Twenty-first century’s wave is demanding teachers to be more competent and committed towards their teachings than ever. However, current trainee teachers, or pre-service teachers, seem to be unprepared for the challenges that they might face as educators. Hence, this paper discusses the service-learning approach in teachers’ training among English as a Second Language (ESL) pre-service teachers. The service-learning approach offers an authentic experience and is an innovation for learning in teaching which they may not be able to achieve in a classroom environment. Service-learning encourages engagement that offers authentic experience as well as their understanding on the course content. Other than that, this paper also discussed the service-learning collaboration with audio-visual method. This study implies that pre-service teachers should be exposed to real-life experiences through service-learning as it can be beneficial. Future researches can look into the perceptions of trainee teachers on service-learning and its effectiveness in training programs. Pages 85 to 95

 

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The Influence of Resilience on the Quality of Work Life for Special Education Teachers Specialising in the Learning Problems Context

Raidah Mahirah Abdullaha, Mohd Effendi Ewan Mohd Matoreb*, Norhashidah Md Ghanic, Rafidah Mohd Adnand, Jemahliah Mohd Sallehe, a,bCentre of Educational Planning and Policy, Faculty of Education, Universiti Kebangsaan Malaysia, 43600 UKM Bangi, Selangor, Malaysia, cSekolah Kebangsaan Sungai Sam, Sungai Sam, 18000 Kuala Krai, Kelantan, Malaysia, dSekolah Kebangsaan Bangi, Bangi Lama, 43600 Kajang, Selangor, Malaysia, eSekolah Kebangsaan Taman Seroja, Bandar Baru Salak Tinggi, 43900 Sepang, Selangor, Malaysia, Email: b*effendi@ukm.edu.my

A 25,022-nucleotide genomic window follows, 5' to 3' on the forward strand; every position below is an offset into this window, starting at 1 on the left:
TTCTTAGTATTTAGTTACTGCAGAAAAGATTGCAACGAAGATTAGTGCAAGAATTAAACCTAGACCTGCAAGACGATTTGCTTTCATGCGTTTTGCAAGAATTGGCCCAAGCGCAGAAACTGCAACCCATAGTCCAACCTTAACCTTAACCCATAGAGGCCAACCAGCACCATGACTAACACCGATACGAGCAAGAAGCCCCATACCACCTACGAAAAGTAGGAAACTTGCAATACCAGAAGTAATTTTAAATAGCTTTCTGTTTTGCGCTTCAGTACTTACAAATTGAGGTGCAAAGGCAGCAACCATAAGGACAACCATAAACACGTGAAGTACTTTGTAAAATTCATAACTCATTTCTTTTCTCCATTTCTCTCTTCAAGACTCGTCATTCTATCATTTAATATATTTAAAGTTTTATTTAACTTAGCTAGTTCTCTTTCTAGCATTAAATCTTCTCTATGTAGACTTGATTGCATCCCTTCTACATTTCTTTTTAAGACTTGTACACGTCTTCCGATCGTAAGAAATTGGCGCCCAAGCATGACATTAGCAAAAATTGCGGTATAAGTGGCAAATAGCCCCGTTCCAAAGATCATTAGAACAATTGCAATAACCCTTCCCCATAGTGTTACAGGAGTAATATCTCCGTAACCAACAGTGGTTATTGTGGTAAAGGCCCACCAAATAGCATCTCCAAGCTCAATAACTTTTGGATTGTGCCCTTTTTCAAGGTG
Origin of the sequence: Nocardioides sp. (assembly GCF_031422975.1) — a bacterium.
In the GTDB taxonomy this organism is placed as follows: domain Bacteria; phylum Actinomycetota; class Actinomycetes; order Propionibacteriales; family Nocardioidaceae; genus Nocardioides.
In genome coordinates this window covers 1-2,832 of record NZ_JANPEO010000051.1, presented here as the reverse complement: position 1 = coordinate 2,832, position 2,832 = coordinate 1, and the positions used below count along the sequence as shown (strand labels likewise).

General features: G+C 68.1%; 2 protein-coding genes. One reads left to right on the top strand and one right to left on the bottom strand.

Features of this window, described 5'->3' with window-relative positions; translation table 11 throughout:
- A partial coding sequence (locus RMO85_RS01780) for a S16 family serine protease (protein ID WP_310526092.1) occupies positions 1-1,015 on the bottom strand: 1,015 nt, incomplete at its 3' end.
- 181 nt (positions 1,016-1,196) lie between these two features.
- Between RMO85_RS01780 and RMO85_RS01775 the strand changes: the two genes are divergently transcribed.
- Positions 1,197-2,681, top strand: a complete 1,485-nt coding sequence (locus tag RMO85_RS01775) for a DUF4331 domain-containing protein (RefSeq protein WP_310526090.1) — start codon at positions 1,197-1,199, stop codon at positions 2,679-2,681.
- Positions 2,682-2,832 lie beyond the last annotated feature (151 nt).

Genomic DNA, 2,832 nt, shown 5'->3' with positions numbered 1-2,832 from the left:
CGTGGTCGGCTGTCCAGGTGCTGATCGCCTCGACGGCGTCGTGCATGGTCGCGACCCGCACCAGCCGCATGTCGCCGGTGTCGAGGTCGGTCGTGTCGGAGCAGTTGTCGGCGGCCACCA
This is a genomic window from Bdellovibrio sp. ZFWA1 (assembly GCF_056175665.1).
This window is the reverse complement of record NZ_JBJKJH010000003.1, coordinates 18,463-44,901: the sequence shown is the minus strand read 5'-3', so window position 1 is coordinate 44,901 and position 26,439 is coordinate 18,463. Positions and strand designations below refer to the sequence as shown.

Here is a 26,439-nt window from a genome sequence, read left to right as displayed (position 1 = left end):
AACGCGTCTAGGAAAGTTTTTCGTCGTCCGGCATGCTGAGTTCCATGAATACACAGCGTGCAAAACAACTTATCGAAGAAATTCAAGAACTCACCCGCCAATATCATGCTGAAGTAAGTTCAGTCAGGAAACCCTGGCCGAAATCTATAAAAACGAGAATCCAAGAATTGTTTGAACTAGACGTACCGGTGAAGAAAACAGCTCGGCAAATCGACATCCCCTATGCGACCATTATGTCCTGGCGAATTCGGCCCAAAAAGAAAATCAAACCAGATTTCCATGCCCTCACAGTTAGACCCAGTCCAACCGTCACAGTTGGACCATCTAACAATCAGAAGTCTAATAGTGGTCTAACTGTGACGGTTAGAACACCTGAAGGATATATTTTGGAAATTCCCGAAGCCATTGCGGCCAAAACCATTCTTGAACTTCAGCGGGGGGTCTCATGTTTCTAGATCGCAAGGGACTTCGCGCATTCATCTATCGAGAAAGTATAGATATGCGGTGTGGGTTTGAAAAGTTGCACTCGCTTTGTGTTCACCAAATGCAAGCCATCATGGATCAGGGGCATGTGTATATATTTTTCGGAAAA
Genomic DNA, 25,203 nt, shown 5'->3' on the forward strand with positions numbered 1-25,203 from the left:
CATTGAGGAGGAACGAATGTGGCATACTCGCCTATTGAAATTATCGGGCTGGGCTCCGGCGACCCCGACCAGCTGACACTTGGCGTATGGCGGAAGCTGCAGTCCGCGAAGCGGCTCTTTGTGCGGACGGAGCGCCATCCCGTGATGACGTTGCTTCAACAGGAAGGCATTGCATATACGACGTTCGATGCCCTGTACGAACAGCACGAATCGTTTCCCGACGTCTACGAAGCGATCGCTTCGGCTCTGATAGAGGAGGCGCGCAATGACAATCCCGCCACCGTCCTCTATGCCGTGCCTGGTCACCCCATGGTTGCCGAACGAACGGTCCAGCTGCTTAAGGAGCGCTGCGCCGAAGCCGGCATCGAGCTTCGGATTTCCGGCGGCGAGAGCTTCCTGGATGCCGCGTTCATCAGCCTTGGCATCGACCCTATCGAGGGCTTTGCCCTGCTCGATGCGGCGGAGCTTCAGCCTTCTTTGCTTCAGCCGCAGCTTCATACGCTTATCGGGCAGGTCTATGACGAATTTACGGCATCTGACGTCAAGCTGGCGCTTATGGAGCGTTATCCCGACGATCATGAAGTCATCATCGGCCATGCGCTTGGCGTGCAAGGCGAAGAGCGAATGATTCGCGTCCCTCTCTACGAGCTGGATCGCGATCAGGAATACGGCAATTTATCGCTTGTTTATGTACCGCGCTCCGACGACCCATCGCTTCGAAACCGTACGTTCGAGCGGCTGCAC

The purpose of this paper is to understand how the quality of work life is influenced by resilience among special education teachers. Today's challenges demand high resilience teachers, especially in the special education context. Resilient teachers are essential to producing successful students. However, there are questions at the same time about the impact on the quality of work of the teachers’ lives. This study was conducted quantitatively using the survey method. The census sampling technique was used for 60 special education specialists in the Central Melaka District. The data collection was through questionnaire using two adapted instruments namely the Special Education Career Resilience Scale (SECRS) and Teachers' Work Quality Instrument. Data were analysed using Statistical Package for Social Science (SPSS) version 25.0 for linear regression analysis. The findings show that there is a significant relationship between resilience and the quality of work life. The results revealed that 50.9 percent of participants demonstrated that resilience contributed to the quality of work life. The limitations of this study is that it was only conducted using survey with questionnaire and the results could be developed through suggesting or implementing ideas about how to improve the quality of work life for the teacher other than through resilience. This paper explores ways to understand and further develop suitable resilience-oriented, development programs for special education teachers. The value of the study is that it explores resilience in different fields to improve the overall quality of work life (especially in the special education context). Pages 96 to 108